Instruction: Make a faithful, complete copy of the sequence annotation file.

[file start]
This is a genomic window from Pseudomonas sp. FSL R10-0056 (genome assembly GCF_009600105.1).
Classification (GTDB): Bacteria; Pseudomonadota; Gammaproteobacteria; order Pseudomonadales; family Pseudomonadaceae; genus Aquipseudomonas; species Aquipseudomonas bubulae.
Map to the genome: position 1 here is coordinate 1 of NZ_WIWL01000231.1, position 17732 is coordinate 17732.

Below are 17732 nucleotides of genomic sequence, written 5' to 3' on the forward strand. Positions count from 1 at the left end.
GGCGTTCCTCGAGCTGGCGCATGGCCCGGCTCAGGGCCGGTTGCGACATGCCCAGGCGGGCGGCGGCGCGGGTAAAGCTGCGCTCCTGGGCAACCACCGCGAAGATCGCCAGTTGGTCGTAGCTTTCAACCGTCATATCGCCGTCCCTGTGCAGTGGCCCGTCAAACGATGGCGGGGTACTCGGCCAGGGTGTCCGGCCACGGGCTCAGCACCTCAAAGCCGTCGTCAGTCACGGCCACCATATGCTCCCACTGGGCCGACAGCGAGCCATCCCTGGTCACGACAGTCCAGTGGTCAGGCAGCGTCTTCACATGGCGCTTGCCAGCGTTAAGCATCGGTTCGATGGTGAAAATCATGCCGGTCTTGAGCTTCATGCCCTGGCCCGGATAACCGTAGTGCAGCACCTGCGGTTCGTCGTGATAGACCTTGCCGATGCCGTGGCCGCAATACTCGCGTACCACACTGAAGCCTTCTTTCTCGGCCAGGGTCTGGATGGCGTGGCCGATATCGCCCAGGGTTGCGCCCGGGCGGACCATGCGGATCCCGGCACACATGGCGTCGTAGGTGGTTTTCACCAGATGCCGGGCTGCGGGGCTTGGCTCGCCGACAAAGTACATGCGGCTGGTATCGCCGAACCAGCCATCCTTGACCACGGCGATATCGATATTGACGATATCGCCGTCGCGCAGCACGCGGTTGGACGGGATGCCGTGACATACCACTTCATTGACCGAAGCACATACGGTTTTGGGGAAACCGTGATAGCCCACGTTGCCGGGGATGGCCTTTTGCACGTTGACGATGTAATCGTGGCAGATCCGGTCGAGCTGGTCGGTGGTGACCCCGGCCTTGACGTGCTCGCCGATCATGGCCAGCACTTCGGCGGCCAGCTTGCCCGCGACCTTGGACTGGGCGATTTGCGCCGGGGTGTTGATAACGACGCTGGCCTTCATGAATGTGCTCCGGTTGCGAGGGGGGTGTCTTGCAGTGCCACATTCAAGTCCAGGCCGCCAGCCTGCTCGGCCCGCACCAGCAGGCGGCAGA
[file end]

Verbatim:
This is a genomic window from Pseudomonas sp. FSL R10-0056 (genome assembly GCF_009600105.1).
Classification (GTDB): Bacteria; Pseudomonadota; Gammaproteobacteria; order Pseudomonadales; family Pseudomonadaceae; genus Aquipseudomonas; species Aquipseudomonas bubulae.
Map to the genome: position 1 here is coordinate 1 of NZ_WIWL01000231.1, position 17732 is coordinate 17732.

Below are 17732 nucleotides of genomic sequence, written 5' to 3' on the forward strand. Positions count from 1 at the left end.
GGCGTTCCTCGAGCTGGCGCATGGCCCGGCTCAGGGCCGGTTGCGACATGCCCAGGCGGGCGGCGGCGCGGGTAAAGCTGCGCTCCTGGGCAACCACCGCGAAGATCGCCAGTTGGTCGTAGCTTTCAACCGTCATATCGCCGTCCCTGTGCAGTGGCCCGTCAAACGATGGCGGGGTACTCGGCCAGGGTGTCCGGCCACGGGCTCAGCACCTCAAAGCCGTCGTCAGTCACGGCCACCATATGCTCCCACTGGGCCGACAGCGAGCCATCCCTGGTCACGACAGTCCAGTGGTCAGGCAGCGTCTTCACATGGCGCTTGCCAGCGTTAAGCATCGGTTCGATGGTGAAAATCATGCCGGTCTTGAGCTTCATGCCCTGGCCCGGATAACCGTAGTGCAGCACCTGCGGTTCGTCGTGATAGACCTTGCCGATGCCGTGGCCGCAATACTCGCGTACCACACTGAAGCCTTCTTTCTCGGCCAGGGTCTGGATGGCGTGGCCGATATCGCCCAGGGTTGCGCCCGGGCGGACCATGCGGATCCCGGCACACATGGCGTCGTAGGTGGTTTTCACCAGATGCCGGGCTGCGGGGCTTGGCTCGCCGACAAAGTACATGCGGCTGGTATCGCCGAACCAGCCATCCTTGACCACGGCGATATCGATATTGACGATATCGCCGTCGCGCAGCACGCGGTTGGACGGGATGCCGTGACATACCACTTCATTGACCGAAGCACATACGGTTTTGGGGAAACCGTGATAGCCCACGTTGCCGGGGATGGCCTTTTGCACGTTGACGATGTAATCGTGGCAGATCCGGTCGAGCTGGTCGGTGGTGACCCCGGCCTTGACGTGCTCGCCGATCATGGCCAGCACTTCGGCGGCCAGCTTGCCCGCGACCTTGGACTGGGCGATTTGCGCCGGGGTGTTGATAACGACGCTGGCCTTCATGAATGTGCTCCGGTTGCGAGGGGGGTGTCTTGCAGTGCCACATTCAAGTCCAGGCCGCCAGCCTGCTCGGCCCGCACCAGCAGGCGGCAGA